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As climate proposals move through Legislature, offset provisions are causing controversy

The Space Needle is seen in view of still standing but now defunct stacks at the Nucor Steel plant in Seattle, seen in 2016. Rates of heart disease and asthma are higher near big polluters such as this plant.
Elaine Thompson
The Associated Press file
The Space Needle is seen in view of still standing but now defunct stacks at the Nucor Steel plant in Seattle, seen in 2016. Rates of heart disease and asthma are higher near big polluters such as this plant.

The pressure is on to pass climate bills in Olympia. Attempts to get policies through that limit carbon pollution by putting a price on it have often failed here – including two statewide voter initiatives with broad or bipartisan support.

The state has seen some recent successes, moving forward despite gridlock in the Capitol with a patchwork of polices, including the Clean Energy Transformation Act and the Clean Buildings and Healthy Homes legislation. These are laws that other states look to as they aim to reduce their emissions. But Washington still lags behind its statutory goals, set to prevent environmental disaster and keep pace with targets set in the Paris Agreement that the Biden administration just rejoined.

Now, a bill called the Climate Commitment Act is moving forward. Commenters from numerous industries and a spectrum of environmental groups packed the 90-minute hearing to give comments after the first reading.  

The act would authorize the state to put a price on carbon emissions and make big polluters pay unless they ratchet down their emissions. The money raised would be invested in cleaner transportation and other key projects, using a cap-and-trade market model, similar to California’s.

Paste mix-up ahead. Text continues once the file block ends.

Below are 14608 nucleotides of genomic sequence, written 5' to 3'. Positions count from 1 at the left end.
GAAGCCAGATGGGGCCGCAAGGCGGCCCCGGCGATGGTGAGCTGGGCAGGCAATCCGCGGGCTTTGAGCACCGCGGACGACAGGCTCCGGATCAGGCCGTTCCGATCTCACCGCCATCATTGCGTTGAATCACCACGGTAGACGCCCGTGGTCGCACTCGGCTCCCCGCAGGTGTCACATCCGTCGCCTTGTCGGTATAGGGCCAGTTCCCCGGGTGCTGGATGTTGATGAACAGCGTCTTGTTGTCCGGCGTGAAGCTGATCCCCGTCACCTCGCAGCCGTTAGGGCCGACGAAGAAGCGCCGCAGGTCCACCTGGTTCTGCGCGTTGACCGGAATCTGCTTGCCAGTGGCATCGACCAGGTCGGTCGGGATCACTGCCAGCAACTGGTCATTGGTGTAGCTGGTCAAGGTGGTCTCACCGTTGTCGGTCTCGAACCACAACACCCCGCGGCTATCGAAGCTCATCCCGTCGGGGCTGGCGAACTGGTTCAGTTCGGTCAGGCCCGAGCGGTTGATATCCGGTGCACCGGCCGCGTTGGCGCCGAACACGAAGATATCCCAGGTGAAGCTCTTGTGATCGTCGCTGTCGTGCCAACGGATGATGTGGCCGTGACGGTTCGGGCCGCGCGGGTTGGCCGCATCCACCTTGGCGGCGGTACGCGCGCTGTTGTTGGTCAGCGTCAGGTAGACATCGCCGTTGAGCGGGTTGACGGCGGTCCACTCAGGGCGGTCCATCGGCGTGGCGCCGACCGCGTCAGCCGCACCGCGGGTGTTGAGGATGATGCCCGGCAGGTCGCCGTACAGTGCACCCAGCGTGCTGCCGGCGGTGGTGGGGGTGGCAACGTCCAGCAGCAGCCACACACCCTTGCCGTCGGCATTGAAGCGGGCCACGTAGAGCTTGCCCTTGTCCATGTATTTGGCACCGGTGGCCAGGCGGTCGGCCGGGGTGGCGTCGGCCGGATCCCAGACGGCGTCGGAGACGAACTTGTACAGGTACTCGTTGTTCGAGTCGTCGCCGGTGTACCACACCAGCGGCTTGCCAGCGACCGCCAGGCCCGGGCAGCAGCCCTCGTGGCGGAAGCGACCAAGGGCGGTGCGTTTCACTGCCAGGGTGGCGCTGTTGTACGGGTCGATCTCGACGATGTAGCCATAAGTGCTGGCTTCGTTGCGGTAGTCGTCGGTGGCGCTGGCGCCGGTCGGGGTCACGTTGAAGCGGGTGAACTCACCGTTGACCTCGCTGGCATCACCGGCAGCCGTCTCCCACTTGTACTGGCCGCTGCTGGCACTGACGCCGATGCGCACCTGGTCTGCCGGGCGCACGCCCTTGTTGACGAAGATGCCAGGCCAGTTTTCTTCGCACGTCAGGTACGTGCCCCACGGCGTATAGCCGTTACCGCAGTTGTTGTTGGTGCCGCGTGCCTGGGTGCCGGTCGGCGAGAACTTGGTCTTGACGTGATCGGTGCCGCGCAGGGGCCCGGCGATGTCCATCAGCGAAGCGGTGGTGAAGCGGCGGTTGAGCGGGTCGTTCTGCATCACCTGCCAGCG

“It is a well-crafted, market-based program with a firm cap and reductions of emissions,” said Sen. Reuven Carlyle, a Democrat from Seattle’s 36th District who is known as a climate champion among his peers. As he introduced the bill before the hearing, he touted it as a solid improvement over carbon capping bills in the past, because of extra care taken to avoid certain pitfalls.

The bill has “regulatory oversight that puts environmental justice at its core and invests the money wisely in transportation and other key investments,” Carlyle said.

But a number of environmental groups reject this approach because it allows companies to buy permits to keep polluting, often in places where people live. 

Jill Mangaliman, who uses the plural pronouns they/them, grew up next to the Nucor Steel plant in Seattle and says the area sees high rates of cancers, asthma and heart disease.

“Frontline Communities don't want cap and trade or any program of carbon markets. We don't want to be sacrificed so that Washington can prove that cap and trade can work. That is environmental racism,” Mangaliman commented in the hearing.

Mangaliman is executive director of the environmental justice group Got Green, which is part of the statewide coalition of similar groups, Front and Centered. Both organizations were instrumental in preventing Initiative 732, the bipartisan tax swap, from passing in 2016. They said it did not do enough to rectify harm done by polluters in the past. And they are wary of climate bills that garner support by generating revenue – which communities and lawmakers come to depend on, even when the policy isn’t working. They point to California as an example of that kind of failure.